|Publication number||US7208389 B1|
|Application number||US 10/672,311|
|Publication date||24 Apr 2007|
|Filing date||26 Sep 2003|
|Priority date||31 Mar 2003|
|Also published as||US7473653, US7799705, US7923385, US20090239390|
|Publication number||10672311, 672311, US 7208389 B1, US 7208389B1, US-B1-7208389, US7208389 B1, US7208389B1|
|Inventors||Adrianne K. Tipton, Brian G. Lu, Patrick A. Van Cleemput, Michelle T. Schulberg, Qingguo Wu, Haiying Fu, Feng Wang|
|Original Assignee||Novellus Systems, Inc.|
|Export Citation||BiBTeX, EndNote, RefMan|
|Patent Citations (72), Non-Patent Citations (60), Referenced by (38), Classifications (13), Legal Events (5)|
|External Links: USPTO, USPTO Assignment, Espacenet|
This application claims the benefit of U.S. Provisional Patent Application No. 60/469,433 filed May 9, 2003 naming Tipton et al. and titled “Method of Porogen Removal from Porous Low-K Films Using UV Irradiation,” and this application is a continuation-in-part claiming priority under 35 USC 120 from U.S. patent application Ser. No. 10/404,693, filed on Mar. 31, 2003, titled “Method for Forming Porous Films by Porogen Removal Combined with In Situ Surface Modification,” by Raashina Humayun et al. as inventors Both applications are incorporated herein by reference in their entireties for all purposes. This application is also related to U.S. patent application Ser. No. 10/672,305 filed on the same day as the instant application, titled “Method for Removal of Porogens from Porous Low-k Films Using Supercritical Fluids,” by Adrianne Tipton et al. as inventors and to U.S. patent application Ser. No. 10/295,965 filed Nov. 15, 2002 by Schulberg, et al., and titled “System for Deposition of Mesoporous Materials,” which applications are incorporated herein by reference in its entirety for all purposes.
This invention relates to methods for preparing porous films using porogen technology. More specifically, the methods involve the deposition of a precursor film followed by removal of the porogen from a precursor film by using ultra violet radiation. The resulting porous film can be used as low-k dielectric layer in integrated circuits.
There is a general need for materials with low dielectric constants (low-k) in the integrated circuit manufacturing industry. Using low-k materials as the intermetal and/or interlayer dielectric of conductive interconnects reduces the delay in signal propagation due to capacitive effects. The lower the dielectric constant of the dielectric, the lower the capacitance of the dielectric and the lower the RC delay of the IC.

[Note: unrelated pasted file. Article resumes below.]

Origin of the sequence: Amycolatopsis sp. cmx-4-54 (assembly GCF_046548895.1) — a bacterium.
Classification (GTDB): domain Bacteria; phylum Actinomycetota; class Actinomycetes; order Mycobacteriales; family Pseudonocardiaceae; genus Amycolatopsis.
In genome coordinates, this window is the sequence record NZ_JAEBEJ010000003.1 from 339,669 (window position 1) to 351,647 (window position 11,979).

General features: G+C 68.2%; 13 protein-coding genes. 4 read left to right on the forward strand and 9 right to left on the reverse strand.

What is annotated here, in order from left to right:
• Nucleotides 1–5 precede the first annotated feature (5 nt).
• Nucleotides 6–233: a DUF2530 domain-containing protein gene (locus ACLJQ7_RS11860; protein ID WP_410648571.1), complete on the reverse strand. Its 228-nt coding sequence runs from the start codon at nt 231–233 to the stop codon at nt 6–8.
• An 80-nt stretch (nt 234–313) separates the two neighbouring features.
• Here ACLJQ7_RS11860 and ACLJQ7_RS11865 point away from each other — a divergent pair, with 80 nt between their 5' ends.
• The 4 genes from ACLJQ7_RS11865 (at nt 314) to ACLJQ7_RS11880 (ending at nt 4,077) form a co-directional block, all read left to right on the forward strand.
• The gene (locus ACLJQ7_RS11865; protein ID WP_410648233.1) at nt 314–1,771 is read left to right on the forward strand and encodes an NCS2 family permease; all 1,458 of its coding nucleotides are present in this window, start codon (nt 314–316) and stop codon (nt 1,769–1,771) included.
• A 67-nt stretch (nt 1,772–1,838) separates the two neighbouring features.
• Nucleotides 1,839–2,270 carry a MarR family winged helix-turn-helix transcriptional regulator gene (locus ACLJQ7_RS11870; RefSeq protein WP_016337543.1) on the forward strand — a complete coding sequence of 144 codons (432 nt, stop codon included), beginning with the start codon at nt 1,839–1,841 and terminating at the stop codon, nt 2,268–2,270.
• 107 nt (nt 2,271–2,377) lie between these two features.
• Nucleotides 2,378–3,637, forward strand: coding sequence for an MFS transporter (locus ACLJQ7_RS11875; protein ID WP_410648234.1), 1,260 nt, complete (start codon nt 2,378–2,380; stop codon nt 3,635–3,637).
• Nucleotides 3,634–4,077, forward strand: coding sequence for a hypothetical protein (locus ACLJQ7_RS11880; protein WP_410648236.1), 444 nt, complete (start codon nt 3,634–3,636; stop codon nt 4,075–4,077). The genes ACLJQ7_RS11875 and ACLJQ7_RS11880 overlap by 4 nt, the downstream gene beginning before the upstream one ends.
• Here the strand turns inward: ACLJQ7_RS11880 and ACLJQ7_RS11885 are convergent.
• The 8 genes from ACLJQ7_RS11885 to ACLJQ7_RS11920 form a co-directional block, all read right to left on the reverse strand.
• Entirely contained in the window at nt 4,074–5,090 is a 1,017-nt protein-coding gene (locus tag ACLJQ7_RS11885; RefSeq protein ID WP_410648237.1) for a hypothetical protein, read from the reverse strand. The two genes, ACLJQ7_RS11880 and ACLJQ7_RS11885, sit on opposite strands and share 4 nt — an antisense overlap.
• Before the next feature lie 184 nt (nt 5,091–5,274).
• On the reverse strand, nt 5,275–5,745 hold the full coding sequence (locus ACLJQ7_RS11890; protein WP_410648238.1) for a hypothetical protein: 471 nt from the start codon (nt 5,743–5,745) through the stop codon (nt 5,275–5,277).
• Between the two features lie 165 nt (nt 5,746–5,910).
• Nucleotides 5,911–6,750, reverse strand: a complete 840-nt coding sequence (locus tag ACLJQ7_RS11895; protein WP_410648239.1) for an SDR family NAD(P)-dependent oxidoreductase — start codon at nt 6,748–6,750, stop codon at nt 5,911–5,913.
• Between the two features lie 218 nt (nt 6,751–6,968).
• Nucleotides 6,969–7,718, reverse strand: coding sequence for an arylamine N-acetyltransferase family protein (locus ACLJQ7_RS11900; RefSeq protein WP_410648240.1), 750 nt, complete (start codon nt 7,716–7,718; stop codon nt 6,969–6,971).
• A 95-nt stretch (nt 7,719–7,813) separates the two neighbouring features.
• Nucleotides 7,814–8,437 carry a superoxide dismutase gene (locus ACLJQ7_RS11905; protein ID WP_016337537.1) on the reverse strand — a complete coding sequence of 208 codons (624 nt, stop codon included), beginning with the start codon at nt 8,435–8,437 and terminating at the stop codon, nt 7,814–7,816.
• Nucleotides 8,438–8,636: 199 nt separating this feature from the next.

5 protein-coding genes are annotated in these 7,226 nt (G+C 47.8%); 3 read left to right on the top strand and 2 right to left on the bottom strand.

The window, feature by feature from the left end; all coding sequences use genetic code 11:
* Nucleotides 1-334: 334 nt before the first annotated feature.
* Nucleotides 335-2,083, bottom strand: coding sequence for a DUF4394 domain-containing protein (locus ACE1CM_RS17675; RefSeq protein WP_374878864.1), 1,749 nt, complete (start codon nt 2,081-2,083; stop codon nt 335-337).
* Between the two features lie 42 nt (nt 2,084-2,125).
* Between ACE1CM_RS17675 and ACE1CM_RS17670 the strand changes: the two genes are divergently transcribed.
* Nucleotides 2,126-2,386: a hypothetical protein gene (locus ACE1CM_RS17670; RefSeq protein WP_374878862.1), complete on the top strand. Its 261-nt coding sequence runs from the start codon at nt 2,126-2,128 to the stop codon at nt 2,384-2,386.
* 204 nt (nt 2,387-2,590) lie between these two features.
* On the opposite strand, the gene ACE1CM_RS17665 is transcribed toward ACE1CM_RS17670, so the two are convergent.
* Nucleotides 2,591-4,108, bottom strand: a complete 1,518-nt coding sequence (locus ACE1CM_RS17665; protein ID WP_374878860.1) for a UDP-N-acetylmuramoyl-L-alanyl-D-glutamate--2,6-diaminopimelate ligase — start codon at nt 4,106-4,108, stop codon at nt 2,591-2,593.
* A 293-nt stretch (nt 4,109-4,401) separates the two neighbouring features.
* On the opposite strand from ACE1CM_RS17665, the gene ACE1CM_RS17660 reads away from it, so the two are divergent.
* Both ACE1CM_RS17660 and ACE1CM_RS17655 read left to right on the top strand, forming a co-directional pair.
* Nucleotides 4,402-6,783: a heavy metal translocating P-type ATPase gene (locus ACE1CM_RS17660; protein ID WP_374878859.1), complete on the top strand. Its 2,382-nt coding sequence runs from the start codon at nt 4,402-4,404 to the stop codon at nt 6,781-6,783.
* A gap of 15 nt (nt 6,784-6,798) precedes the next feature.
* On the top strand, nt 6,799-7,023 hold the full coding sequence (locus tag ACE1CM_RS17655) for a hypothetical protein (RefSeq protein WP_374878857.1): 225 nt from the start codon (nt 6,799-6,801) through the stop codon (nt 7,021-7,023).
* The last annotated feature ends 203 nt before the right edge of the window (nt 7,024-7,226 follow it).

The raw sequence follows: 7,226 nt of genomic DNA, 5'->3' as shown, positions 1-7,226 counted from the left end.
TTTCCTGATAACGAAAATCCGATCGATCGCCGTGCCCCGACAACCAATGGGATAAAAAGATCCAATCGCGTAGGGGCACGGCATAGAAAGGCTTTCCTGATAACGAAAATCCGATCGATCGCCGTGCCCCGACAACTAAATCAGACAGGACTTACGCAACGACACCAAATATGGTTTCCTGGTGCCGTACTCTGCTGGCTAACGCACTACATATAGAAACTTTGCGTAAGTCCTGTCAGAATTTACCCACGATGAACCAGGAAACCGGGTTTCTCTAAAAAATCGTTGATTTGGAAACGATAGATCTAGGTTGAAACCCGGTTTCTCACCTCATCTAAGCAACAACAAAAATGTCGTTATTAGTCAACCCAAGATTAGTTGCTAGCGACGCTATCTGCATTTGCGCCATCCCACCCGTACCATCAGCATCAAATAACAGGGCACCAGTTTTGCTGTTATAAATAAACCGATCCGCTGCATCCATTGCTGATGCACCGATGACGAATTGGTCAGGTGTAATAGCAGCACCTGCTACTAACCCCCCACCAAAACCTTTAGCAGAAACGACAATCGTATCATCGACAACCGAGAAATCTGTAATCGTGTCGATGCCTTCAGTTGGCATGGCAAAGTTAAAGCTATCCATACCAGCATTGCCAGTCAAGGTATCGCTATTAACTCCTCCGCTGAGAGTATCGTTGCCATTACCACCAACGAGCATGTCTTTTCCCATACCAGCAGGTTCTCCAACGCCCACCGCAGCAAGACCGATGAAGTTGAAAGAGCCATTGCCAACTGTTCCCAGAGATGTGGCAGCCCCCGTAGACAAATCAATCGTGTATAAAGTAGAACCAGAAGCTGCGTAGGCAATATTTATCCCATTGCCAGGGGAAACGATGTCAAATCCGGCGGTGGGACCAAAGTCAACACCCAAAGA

Low k dielectrics are conventionally defined as those materials that have a dielectric constant lower than that of silicon dioxide, that is k<˜4. Typical methods of obtaining low-k materials include doping silicon dioxide with various hydrocarbons or fluorine. These doping methods, however, generally cannot produce materials with dielectric constants lower than about 2.6. With more and more advanced technology needs, present efforts are focused on developing low-k dielectric materials with k less than 2.5. These ultra low-k dielectrics can be obtained by incorporating air voids within a low-k dielectric, creating a porous dielectric material.
Methods of fabricating porous dielectrics typically involve forming a composite film (sometimes referred to herein as a “precursor film”) containing two components: a porogen (typically an organic material such as a polymer) and a structure former or dielectric material (e.g., a silicon containing material). Once the composite film is formed on the substrate, the porogen component is removed, leaving a structurally intact porous dielectric matrix. Techniques for removing porogens from the composite film include, for example, a thermal process in which the substrate is heated to a temperature sufficient for the breakdown and vaporization of the organic porogen. These thermal processes, however, have certain difficulties. In particular, substrate temperatures generally need to be high (i.e. greater than about 400 degrees Celsius) with exposure times typically on the order of hours. As is well known in the field, these conditions can damage copper containing devices.
What are needed therefore are improved methods for removing porogen to form porous films.